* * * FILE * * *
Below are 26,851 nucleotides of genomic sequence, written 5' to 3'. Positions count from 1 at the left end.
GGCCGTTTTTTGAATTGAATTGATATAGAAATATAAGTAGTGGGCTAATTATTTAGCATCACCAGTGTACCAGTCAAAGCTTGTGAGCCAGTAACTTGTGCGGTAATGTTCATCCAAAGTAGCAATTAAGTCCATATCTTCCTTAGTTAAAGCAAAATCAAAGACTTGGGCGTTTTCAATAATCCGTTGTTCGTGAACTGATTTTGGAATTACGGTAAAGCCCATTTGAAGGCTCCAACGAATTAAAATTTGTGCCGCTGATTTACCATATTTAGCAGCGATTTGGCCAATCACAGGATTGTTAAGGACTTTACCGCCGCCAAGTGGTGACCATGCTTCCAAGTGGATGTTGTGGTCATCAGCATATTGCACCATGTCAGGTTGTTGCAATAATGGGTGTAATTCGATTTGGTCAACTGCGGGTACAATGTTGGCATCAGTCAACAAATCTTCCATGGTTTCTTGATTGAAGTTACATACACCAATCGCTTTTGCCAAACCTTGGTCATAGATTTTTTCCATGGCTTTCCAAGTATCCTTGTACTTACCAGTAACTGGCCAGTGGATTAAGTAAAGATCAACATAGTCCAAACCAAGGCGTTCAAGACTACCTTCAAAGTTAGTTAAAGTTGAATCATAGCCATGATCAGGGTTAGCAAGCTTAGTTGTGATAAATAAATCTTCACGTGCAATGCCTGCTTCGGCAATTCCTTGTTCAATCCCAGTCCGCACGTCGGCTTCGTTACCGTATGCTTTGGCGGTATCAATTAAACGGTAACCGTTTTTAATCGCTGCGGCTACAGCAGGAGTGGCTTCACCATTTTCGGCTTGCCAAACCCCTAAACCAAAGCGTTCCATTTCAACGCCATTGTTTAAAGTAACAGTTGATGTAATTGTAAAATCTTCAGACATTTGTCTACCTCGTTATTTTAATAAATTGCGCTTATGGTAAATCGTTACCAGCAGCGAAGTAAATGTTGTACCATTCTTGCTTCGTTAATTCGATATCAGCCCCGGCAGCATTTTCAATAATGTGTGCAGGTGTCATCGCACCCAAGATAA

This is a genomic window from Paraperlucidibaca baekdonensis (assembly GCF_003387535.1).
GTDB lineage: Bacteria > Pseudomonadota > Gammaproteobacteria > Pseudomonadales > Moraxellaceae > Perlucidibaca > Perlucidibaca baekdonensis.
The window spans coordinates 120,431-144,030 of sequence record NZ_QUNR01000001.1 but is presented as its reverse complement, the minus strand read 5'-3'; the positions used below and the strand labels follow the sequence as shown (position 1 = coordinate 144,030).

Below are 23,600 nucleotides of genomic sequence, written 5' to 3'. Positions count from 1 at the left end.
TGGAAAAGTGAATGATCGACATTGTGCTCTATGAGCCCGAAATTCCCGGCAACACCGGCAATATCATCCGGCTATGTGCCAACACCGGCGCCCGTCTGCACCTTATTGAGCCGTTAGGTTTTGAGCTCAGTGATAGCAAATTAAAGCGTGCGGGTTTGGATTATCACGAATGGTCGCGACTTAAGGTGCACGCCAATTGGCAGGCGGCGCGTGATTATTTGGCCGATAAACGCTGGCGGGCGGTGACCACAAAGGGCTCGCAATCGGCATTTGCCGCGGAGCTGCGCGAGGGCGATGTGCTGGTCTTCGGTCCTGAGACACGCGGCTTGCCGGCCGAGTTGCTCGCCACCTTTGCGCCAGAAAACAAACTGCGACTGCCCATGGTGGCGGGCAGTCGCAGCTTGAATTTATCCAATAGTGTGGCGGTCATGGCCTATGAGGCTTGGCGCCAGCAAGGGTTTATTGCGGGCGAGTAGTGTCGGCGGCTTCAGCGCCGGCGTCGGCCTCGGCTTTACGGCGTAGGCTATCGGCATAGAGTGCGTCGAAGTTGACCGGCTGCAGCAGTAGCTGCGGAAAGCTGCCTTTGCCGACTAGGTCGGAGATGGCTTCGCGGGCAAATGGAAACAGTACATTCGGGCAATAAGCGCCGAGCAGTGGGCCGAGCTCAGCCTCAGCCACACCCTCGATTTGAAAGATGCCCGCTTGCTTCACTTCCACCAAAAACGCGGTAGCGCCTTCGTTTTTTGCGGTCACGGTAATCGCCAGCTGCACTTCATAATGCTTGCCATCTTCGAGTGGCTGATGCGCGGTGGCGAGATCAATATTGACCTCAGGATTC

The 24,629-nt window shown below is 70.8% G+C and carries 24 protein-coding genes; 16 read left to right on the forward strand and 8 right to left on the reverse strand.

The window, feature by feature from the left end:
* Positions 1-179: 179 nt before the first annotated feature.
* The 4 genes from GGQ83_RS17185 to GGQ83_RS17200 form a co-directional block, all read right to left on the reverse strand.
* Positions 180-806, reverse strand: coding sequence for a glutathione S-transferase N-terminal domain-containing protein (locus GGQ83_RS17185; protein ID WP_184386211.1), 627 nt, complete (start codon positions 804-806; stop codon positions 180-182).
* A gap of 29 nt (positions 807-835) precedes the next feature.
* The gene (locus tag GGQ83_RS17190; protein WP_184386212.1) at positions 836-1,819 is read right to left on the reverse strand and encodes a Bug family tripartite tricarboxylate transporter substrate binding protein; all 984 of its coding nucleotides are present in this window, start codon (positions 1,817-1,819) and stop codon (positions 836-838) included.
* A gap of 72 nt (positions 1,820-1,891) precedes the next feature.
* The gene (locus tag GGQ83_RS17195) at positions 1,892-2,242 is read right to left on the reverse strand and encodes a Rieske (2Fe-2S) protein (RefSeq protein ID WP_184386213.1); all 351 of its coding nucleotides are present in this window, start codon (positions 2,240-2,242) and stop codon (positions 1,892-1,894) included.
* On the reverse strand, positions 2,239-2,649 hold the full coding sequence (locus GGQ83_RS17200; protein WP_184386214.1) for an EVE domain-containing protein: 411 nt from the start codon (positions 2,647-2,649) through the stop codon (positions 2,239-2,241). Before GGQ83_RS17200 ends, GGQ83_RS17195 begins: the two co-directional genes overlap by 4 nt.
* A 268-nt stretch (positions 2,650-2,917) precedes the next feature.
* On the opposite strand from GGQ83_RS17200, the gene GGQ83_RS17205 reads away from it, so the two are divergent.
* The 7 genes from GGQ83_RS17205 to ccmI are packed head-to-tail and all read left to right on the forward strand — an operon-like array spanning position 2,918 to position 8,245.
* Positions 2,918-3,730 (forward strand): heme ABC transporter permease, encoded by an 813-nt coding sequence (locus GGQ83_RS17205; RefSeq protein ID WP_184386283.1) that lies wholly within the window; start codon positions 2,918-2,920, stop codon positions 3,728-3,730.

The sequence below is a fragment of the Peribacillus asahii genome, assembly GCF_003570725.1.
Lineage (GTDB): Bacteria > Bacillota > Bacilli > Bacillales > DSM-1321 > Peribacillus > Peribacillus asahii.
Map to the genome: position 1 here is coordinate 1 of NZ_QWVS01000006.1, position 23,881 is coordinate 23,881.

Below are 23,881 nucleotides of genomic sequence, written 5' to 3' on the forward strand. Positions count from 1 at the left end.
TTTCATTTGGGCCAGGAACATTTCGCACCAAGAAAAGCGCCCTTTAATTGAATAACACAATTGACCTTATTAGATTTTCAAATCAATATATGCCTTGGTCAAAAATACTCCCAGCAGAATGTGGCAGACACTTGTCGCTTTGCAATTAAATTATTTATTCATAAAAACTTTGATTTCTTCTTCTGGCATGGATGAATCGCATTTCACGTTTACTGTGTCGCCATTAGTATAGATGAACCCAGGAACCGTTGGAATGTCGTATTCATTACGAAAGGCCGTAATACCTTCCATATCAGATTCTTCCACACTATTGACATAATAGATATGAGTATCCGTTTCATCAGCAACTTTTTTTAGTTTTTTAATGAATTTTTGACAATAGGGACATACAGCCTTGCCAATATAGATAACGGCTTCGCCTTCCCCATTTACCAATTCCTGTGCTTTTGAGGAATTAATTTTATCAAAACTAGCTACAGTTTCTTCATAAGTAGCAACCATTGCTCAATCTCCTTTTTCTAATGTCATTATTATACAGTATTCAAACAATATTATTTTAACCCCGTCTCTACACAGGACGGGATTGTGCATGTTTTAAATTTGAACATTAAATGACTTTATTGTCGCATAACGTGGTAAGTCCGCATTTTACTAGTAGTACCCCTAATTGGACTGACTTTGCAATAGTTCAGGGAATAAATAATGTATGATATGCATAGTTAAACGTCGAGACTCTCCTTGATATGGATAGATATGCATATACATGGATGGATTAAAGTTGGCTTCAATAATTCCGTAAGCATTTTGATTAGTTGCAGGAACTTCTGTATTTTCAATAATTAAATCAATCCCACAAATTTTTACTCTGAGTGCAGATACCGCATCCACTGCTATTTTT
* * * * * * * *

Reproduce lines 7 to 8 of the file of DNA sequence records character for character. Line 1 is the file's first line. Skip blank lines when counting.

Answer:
TGGAAAAGTGAATGATCGACATTGTGCTCTATGAGCCCGAAATTCCCGGCAACACCGGCAATATCATCCGGCTATGTGCCAACACCGGCGCCCGTCTGCACCTTATTGAGCCGTTAGGTTTTGAGCTCAGTGATAGCAAATTAAAGCGTGCGGGTTTGGATTATCACGAATGGTCGCGACTTAAGGTGCACGCCAATTGGCAGGCGGCGCGTGATTATTTGGCCGATAAACGCTGGCGGGCGGTGACCACAAAGGGCTCGCAATCGGCATTTGCCGCGGAGCTGCGCGAGGGCGATGTGCTGGTCTTCGGTCCTGAGACACGCGGCTTGCCGGCCGAGTTGCTCGCCACCTTTGCGCCAGAAAACAAACTGCGACTGCCCATGGTGGCGGGCAGTCGCAGCTTGAATTTATCCAATAGTGTGGCGGTCATGGCCTATGAGGCTTGGCGCCAGCAAGGGTTTATTGCGGGCGAGTAGTGTCGGCGGCTTCAGCGCCGGCGTCGGCCTCGGCTTTACGGCGTAGGCTATCGGCATAGAGTGCGTCGAAGTTGACCGGCTGCAGCAGTAGCTGCGGAAAGCTGCCTTTGCCGACTAGGTCGGAGATGGCTTCGCGGGCAAATGGAAACAGTACATTCGGGCAATAAGCGCCGAGCAGTGGGCCGAGCTCAGCCTCAGCCACACCCTCGATTTGAAAGATGCCCGCTTGCTTCACTTCCACCAAAAACGCGGTAGCGCCTTCGTTTTTTGCGGTCACGGTAATCGCCAGCTGCACTTCATAATGCTTGCCATCTTCGAGTGGCTGATGCGCGGTGGCGAGATCAATATTGACCTCAGGATTC

The 24,629-nt window shown below is 70.8% G+C and carries 24 protein-coding genes; 16 read left to right on the forward strand and 8 right to left on the reverse strand.